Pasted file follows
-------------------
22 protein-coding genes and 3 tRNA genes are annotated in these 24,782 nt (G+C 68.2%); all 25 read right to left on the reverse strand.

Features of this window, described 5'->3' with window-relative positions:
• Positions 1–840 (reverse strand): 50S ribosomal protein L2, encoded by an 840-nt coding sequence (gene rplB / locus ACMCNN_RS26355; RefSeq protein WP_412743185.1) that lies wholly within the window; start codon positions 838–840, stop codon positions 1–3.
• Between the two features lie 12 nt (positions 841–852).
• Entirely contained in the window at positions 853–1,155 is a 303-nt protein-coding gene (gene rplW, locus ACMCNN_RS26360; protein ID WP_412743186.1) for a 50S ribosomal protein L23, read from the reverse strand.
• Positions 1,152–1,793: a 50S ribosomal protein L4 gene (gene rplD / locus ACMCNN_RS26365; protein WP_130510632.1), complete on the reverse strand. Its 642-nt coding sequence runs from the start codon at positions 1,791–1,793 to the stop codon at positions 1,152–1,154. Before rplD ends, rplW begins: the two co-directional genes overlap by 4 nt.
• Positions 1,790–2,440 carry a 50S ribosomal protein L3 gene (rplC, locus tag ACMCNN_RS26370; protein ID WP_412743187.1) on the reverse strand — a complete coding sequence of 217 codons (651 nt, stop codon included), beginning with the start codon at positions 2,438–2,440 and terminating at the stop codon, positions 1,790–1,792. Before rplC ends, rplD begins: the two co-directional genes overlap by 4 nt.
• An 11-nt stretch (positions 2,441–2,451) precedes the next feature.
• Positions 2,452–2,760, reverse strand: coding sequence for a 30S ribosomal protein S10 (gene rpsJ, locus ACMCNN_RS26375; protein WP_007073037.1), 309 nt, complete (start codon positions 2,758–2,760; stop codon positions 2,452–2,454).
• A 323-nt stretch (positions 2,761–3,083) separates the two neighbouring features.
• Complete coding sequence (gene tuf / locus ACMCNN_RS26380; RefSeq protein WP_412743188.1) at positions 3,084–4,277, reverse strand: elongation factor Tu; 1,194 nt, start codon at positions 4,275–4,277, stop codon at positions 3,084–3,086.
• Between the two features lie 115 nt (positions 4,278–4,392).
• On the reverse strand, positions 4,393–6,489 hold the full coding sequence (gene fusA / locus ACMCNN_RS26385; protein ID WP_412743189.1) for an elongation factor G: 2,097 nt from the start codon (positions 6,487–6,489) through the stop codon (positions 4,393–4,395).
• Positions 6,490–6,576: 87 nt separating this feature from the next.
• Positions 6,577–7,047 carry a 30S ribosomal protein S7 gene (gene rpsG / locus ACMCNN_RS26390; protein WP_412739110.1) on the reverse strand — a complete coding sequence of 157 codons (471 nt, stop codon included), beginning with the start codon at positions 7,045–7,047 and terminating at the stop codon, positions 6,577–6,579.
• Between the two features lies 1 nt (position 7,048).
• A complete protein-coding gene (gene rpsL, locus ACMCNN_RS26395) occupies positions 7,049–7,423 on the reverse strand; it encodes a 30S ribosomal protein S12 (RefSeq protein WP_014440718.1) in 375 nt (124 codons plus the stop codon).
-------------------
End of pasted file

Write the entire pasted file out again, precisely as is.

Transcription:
22 protein-coding genes and 3 tRNA genes are annotated in these 24,782 nt (G+C 68.2%); all 25 read right to left on the reverse strand.

Features of this window, described 5'->3' with window-relative positions:
• Positions 1–840 (reverse strand): 50S ribosomal protein L2, encoded by an 840-nt coding sequence (gene rplB / locus ACMCNN_RS26355; RefSeq protein WP_412743185.1) that lies wholly within the window; start codon positions 838–840, stop codon positions 1–3.
• Between the two features lie 12 nt (positions 841–852).
• Entirely contained in the window at positions 853–1,155 is a 303-nt protein-coding gene (gene rplW, locus ACMCNN_RS26360; protein ID WP_412743186.1) for a 50S ribosomal protein L23, read from the reverse strand.
• Positions 1,152–1,793: a 50S ribosomal protein L4 gene (gene rplD / locus ACMCNN_RS26365; protein WP_130510632.1), complete on the reverse strand. Its 642-nt coding sequence runs from the start codon at positions 1,791–1,793 to the stop codon at positions 1,152–1,154. Before rplD ends, rplW begins: the two co-directional genes overlap by 4 nt.
• Positions 1,790–2,440 carry a 50S ribosomal protein L3 gene (rplC, locus tag ACMCNN_RS26370; protein ID WP_412743187.1) on the reverse strand — a complete coding sequence of 217 codons (651 nt, stop codon included), beginning with the start codon at positions 2,438–2,440 and terminating at the stop codon, positions 1,790–1,792. Before rplC ends, rplD begins: the two co-directional genes overlap by 4 nt.
• An 11-nt stretch (positions 2,441–2,451) precedes the next feature.
• Positions 2,452–2,760, reverse strand: coding sequence for a 30S ribosomal protein S10 (gene rpsJ, locus ACMCNN_RS26375; protein WP_007073037.1), 309 nt, complete (start codon positions 2,758–2,760; stop codon positions 2,452–2,454).
• A 323-nt stretch (positions 2,761–3,083) separates the two neighbouring features.
• Complete coding sequence (gene tuf / locus ACMCNN_RS26380; RefSeq protein WP_412743188.1) at positions 3,084–4,277, reverse strand: elongation factor Tu; 1,194 nt, start codon at positions 4,275–4,277, stop codon at positions 3,084–3,086.
• Between the two features lie 115 nt (positions 4,278–4,392).
• On the reverse strand, positions 4,393–6,489 hold the full coding sequence (gene fusA / locus ACMCNN_RS26385; protein ID WP_412743189.1) for an elongation factor G: 2,097 nt from the start codon (positions 6,487–6,489) through the stop codon (positions 4,393–4,395).
• Positions 6,490–6,576: 87 nt separating this feature from the next.
• Positions 6,577–7,047 carry a 30S ribosomal protein S7 gene (gene rpsG / locus ACMCNN_RS26390; protein WP_412739110.1) on the reverse strand — a complete coding sequence of 157 codons (471 nt, stop codon included), beginning with the start codon at positions 7,045–7,047 and terminating at the stop codon, positions 6,577–6,579.
• Between the two features lies 1 nt (position 7,048).
• A complete protein-coding gene (gene rpsL, locus ACMCNN_RS26395) occupies positions 7,049–7,423 on the reverse strand; it encodes a 30S ribosomal protein S12 (RefSeq protein WP_014440718.1) in 375 nt (124 codons plus the stop codon).